UCAR > Communications > Staff Notes > December 1995 Search

NCAR's Treasure Trove of Imagery Finds New Life on the Web

In their work archiving and promoting NCAR imagery, Linda Carbone and Nita Razo run into all kinds of phenomena. (Photo by Carlye Calvin; background photo by Ginger Hein.)
World Wide Web surfers who come ashore on a raft of weather images can thank the NCAR Visual Communications group for their good luck. The newly renamed group, part of the Information and Education Outreach Program, brought more than a year of work to fruition in November by unveiling its Digital Media Catalog. The DMC features over 1,000 colorful images: solar flares, tornadoes, computer model output, drought and flood impacts, and much more. It's located at http://www.ucar.edu/DMC/DMCHome.html.

The physical address for Visual Communications is the third floor of UCAR North, in the same suite as UCAR Communications. With Linda Carbone assisting, the group is managed by Nita Razo, who has over two decades of experience in compiling photos, slides, films, and videos produced by or about our institution.

"Most of our images show either incredibly beautiful phenomena or disasters," Nita says with a laugh. Often the imagery helps scientists put together a presentation or paper. But it also finds its way into newspapers, magazines, and broadcasts across the globe. "You know how they say a picture is worth a thousand words? When one of our images is used in an exhibit or a magazine article, it can easily mean a million or more people are exposed to NCAR's name."

The DMC's core of images comes from the extensive NCAR slide collection, which includes shots taken by in-house photographers as well as by regular and visiting scientists. The group has distributed a print catalog for several years, but they couldn't afford to reproduce their vast slide collection on paper. Preparing the DMC took many hours of scanning by NCAR Photographics, followed by extensive Web development by Quindi Franco. Quindi worked as a Summer Employment Program student for two consecutive years with SCD's Greg McArthur.

Having the DMC on line will greatly enhance and streamline the photo search process for Nita's and Linda's clients. "We get more than 300 external requests a year," Linda says. Adds Nita, "Things like a close shot of a snowflake or a solar eclipse aren't always easy for media to obtain. Fortunately, NCAR has 35 years of experience in documenting severe and unusual weather and other phenomena." The DMC images have a cyber-watermark that protects against unauthorized downloading. Clients may contact Nita or Linda to request clean copies for publication.

Slide sets
Along with the color slides, Visual Communications has a lending library for in-house use that includes dozens of videos, some commercial (such as Tornado Video Classics) and others produced by NCAR scientists. A 45-minute reel of stock weather footage includes snowflake formation as filmed in the cloud-physics lab of Charlie and Nancy Knight. A newly updated visualization by Kevin Trenberth and Chris Guillemot shows the unfolding of an El NiNo event through model predictions of Pacific sea-surface temperatures. A six-minute video on permanent display in the Mesa Lab lobby--Introducing the National Center for Atmospheric Research--is available for purchase ($6) or loan. Also available are three sets of slides compiled on specific topics (thunderstorms, clouds, solar phenomena) and sold at $10 per set for classroom or other use. A storehouse of black-and-white prints is also on hand but is now "mainly for archival use", says Linda.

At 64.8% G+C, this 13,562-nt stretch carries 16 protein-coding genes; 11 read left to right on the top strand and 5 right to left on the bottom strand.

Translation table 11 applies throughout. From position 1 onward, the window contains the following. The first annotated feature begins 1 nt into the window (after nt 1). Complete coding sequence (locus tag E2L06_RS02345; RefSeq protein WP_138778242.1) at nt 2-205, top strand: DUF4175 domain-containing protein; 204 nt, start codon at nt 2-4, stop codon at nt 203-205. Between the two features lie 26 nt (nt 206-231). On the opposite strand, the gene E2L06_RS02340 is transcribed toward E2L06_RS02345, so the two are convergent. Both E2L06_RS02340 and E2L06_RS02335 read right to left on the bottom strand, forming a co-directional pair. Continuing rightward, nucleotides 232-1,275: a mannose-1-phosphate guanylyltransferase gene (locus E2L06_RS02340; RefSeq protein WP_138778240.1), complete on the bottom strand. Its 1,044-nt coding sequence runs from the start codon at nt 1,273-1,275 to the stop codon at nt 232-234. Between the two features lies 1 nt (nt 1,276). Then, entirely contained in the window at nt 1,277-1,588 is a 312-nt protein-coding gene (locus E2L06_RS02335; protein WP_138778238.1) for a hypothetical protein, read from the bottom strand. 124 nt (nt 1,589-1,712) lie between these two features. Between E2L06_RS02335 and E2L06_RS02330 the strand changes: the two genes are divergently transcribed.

Recent clients of Visual Communications include the Learning Channel, Encyclopaedia Britannica, Pioneer Film and Television Productions, and MacGillivray Freeman Films (producers of the recent IMAX release Stormchasers). "We deal a lot with people in England, Australia, and Japan, as well as North America," says Linda.

A growing aspect of the office is handling logistics for movie and video producers who want to film on site, primarily at the Mesa Lab. The ML architecture has lured Hollywood since 1973, when a portion of Woody Allen's Sleeper was filmed here. Nita recently worked on arrangements for an upcoming film, Shock Wave, starring Charlie Sheen. It depicts a future where aliens have tampered with the climate and triggered global warming. One of the characters consults another, who is identified as an NCAR scientist. "You can't prevent a movie from alluding to you," says Nita, "but it's best to collaborate so they won't put you in a bad light." --BH

Give Us Your Best Shots

You won't get rich, but you could get plenty of exposure for your atmosphere-related photos by submitting them to Visual Communications. The group is always on the lookout for striking images taken by staff members at field programs or on their own time. If your images are selected, they will be available for preview and use by external media, internal outlets (such as Staff Notes), and other clients. Rights are nonexclusive, so you are free to use your images elsewhere. You'll be notified of any external usage and will receive copies of end products passed on to Visual Communications from clients. "It can be a great way to build up your portfolio," says Nita Razo. For details, contact Nita (ext. 8606, razo@ucar.edu) or Linda Carbone (ext. 8612, lcarbone@ucar.edu).

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Edited by Bob Henson, bhenson@ucar.edu
Last revised: Thu Mar 30 11:28:38 MST 2000